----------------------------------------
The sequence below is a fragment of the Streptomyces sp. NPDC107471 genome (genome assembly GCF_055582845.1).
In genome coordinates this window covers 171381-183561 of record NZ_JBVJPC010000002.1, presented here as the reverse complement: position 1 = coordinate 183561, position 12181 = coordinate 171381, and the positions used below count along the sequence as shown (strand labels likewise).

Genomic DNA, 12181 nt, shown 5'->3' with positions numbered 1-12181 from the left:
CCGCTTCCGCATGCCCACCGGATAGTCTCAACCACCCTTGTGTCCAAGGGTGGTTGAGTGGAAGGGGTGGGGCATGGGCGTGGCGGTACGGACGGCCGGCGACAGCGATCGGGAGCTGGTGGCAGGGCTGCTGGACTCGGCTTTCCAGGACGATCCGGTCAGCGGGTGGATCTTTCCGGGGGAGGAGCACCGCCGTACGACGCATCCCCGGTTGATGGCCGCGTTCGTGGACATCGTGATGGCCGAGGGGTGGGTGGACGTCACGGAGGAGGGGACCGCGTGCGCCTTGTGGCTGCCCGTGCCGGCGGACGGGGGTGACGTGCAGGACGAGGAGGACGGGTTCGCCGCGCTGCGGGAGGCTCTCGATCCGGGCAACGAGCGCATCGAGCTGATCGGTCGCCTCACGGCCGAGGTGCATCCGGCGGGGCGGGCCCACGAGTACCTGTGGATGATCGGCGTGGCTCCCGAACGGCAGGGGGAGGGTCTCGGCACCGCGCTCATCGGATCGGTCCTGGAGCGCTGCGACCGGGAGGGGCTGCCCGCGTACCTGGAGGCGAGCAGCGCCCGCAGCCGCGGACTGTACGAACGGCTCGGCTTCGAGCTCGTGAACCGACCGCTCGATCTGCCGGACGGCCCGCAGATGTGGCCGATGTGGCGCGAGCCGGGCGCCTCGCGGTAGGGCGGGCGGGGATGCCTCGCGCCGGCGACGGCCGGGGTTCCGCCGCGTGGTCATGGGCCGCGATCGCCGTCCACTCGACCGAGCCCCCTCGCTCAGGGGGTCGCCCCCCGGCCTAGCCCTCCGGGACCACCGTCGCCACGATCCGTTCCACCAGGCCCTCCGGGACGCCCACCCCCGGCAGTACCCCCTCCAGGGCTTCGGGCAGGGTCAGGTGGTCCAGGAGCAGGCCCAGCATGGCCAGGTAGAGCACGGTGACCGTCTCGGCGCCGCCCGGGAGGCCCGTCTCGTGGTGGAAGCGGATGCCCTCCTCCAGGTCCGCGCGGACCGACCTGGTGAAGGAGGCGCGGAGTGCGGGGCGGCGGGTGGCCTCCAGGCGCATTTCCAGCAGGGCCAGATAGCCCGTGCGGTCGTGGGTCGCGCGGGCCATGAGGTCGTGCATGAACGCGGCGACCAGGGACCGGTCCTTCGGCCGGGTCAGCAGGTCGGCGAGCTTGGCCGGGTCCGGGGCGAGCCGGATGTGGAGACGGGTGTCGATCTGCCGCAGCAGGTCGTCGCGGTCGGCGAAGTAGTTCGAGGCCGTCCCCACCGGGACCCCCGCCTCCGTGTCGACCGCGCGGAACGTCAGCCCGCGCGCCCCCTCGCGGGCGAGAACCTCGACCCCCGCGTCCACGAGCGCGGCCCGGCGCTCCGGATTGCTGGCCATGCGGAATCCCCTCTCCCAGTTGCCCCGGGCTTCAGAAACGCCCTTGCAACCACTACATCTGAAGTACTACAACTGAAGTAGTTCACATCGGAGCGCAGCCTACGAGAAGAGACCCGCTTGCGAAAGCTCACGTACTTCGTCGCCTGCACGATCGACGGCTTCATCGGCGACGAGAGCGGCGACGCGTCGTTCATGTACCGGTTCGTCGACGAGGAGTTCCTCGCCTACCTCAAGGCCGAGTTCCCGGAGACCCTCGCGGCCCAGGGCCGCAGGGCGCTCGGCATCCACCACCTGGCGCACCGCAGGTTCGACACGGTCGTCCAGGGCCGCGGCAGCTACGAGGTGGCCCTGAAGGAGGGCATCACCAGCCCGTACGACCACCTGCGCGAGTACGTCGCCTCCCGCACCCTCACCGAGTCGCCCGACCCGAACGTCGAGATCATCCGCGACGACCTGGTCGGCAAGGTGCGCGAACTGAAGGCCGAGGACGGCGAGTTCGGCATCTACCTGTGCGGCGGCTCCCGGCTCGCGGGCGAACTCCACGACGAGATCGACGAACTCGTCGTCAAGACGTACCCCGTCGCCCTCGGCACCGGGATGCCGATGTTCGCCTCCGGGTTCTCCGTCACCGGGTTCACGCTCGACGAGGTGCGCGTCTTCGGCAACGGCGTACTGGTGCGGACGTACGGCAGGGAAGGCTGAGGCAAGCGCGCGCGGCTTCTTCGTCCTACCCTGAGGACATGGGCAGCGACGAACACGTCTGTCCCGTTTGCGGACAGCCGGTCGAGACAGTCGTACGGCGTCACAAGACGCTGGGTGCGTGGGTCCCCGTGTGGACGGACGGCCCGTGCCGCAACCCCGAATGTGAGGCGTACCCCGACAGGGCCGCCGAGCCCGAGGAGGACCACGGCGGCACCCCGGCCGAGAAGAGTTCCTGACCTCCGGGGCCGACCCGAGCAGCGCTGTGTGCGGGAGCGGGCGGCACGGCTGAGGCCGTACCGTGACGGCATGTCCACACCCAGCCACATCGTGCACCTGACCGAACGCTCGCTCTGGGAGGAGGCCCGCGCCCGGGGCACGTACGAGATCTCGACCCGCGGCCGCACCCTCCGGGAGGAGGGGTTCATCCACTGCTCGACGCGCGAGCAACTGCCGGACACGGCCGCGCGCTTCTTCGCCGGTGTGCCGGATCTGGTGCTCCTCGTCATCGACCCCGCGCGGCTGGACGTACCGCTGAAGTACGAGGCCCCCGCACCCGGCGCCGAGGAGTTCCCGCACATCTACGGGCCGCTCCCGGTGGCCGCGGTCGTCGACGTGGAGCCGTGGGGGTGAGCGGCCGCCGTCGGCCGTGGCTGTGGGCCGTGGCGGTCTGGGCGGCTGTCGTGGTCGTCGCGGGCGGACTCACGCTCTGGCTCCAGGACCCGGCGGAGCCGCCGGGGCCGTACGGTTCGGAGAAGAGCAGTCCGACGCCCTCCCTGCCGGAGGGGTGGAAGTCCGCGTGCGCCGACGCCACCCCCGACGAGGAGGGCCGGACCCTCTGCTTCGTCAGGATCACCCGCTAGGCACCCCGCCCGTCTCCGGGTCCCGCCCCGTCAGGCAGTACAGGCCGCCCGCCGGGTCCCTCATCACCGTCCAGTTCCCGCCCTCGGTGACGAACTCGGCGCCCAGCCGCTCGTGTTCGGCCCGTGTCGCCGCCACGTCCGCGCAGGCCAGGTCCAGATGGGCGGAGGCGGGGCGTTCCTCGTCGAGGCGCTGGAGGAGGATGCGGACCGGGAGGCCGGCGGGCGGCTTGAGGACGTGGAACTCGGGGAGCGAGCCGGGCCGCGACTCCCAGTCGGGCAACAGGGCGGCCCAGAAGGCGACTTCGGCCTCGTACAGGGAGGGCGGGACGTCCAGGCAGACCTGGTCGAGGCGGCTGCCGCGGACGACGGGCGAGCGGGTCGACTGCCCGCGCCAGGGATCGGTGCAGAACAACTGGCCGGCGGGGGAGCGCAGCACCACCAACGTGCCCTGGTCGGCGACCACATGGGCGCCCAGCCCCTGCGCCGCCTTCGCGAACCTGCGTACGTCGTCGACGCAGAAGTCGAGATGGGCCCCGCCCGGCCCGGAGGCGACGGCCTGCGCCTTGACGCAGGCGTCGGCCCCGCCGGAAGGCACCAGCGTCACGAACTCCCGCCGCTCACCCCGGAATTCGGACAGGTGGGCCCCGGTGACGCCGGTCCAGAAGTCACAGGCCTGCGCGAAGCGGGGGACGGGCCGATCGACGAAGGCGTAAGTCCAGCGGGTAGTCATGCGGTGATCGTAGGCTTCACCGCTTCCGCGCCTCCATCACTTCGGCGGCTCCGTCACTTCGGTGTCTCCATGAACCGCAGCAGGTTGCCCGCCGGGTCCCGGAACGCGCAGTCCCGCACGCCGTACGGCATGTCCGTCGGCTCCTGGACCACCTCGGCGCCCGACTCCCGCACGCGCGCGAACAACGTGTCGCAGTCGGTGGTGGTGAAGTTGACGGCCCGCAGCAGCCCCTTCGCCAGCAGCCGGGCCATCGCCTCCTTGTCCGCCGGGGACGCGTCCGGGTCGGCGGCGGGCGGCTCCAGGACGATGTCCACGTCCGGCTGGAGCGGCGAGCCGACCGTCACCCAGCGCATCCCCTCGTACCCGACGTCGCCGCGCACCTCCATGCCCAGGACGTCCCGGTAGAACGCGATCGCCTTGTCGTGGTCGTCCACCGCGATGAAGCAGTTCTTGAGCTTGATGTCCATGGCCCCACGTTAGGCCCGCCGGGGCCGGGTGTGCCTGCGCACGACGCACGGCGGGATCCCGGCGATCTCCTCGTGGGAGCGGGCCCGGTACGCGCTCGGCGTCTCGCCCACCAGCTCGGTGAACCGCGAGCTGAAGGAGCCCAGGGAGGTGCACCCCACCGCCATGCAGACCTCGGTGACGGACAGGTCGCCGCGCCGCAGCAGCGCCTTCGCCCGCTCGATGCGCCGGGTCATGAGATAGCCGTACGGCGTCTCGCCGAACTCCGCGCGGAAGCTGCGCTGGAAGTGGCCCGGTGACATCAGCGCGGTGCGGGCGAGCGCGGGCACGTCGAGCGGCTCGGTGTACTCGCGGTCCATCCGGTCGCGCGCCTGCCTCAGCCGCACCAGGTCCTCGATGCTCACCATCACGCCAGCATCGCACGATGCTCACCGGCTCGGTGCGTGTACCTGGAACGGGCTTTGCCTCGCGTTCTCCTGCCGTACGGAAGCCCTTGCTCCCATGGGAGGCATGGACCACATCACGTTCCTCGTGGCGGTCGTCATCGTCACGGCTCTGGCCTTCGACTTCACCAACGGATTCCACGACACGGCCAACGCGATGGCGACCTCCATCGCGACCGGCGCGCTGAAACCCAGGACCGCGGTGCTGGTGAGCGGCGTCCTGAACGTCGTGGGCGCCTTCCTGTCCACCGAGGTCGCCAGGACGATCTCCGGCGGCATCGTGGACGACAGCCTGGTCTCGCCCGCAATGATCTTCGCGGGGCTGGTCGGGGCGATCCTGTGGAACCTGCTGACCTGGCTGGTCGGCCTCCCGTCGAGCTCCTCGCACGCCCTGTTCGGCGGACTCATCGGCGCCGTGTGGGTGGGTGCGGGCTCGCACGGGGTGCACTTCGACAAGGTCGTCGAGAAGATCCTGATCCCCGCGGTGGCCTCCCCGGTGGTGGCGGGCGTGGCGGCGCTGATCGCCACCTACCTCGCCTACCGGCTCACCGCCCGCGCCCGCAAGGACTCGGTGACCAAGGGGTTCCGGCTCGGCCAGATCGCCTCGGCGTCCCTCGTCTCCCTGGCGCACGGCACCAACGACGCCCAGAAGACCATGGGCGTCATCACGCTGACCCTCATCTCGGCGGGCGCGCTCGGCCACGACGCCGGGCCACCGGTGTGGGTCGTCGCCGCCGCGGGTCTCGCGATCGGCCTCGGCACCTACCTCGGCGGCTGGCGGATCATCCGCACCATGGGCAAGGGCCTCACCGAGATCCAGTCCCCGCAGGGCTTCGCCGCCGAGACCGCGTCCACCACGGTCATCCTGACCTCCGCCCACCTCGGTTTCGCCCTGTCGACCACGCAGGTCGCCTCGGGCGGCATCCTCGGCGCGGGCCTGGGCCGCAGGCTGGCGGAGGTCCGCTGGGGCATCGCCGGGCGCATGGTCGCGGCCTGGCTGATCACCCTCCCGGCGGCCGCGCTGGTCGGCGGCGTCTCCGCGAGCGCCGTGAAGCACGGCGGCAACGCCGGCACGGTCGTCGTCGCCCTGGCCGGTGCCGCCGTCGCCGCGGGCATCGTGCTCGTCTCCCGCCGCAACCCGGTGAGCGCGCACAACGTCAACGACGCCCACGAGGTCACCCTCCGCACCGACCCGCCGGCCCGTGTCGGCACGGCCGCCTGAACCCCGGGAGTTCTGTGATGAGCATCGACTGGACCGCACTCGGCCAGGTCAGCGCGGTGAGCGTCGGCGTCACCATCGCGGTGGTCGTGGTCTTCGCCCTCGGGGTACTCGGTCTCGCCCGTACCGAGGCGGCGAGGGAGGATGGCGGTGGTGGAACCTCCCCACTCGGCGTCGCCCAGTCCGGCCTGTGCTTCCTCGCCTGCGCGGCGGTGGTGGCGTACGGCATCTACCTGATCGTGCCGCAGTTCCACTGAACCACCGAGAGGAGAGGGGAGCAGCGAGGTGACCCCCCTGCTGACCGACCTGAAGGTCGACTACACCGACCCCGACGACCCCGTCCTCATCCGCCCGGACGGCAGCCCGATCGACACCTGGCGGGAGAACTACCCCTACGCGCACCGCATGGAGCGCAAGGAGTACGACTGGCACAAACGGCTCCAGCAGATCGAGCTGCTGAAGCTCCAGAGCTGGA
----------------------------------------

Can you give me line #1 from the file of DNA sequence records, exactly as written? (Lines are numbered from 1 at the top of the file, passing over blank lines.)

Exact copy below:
The sequence below is a fragment of the Streptomyces sp. NPDC107471 genome (genome assembly GCF_055582845.1).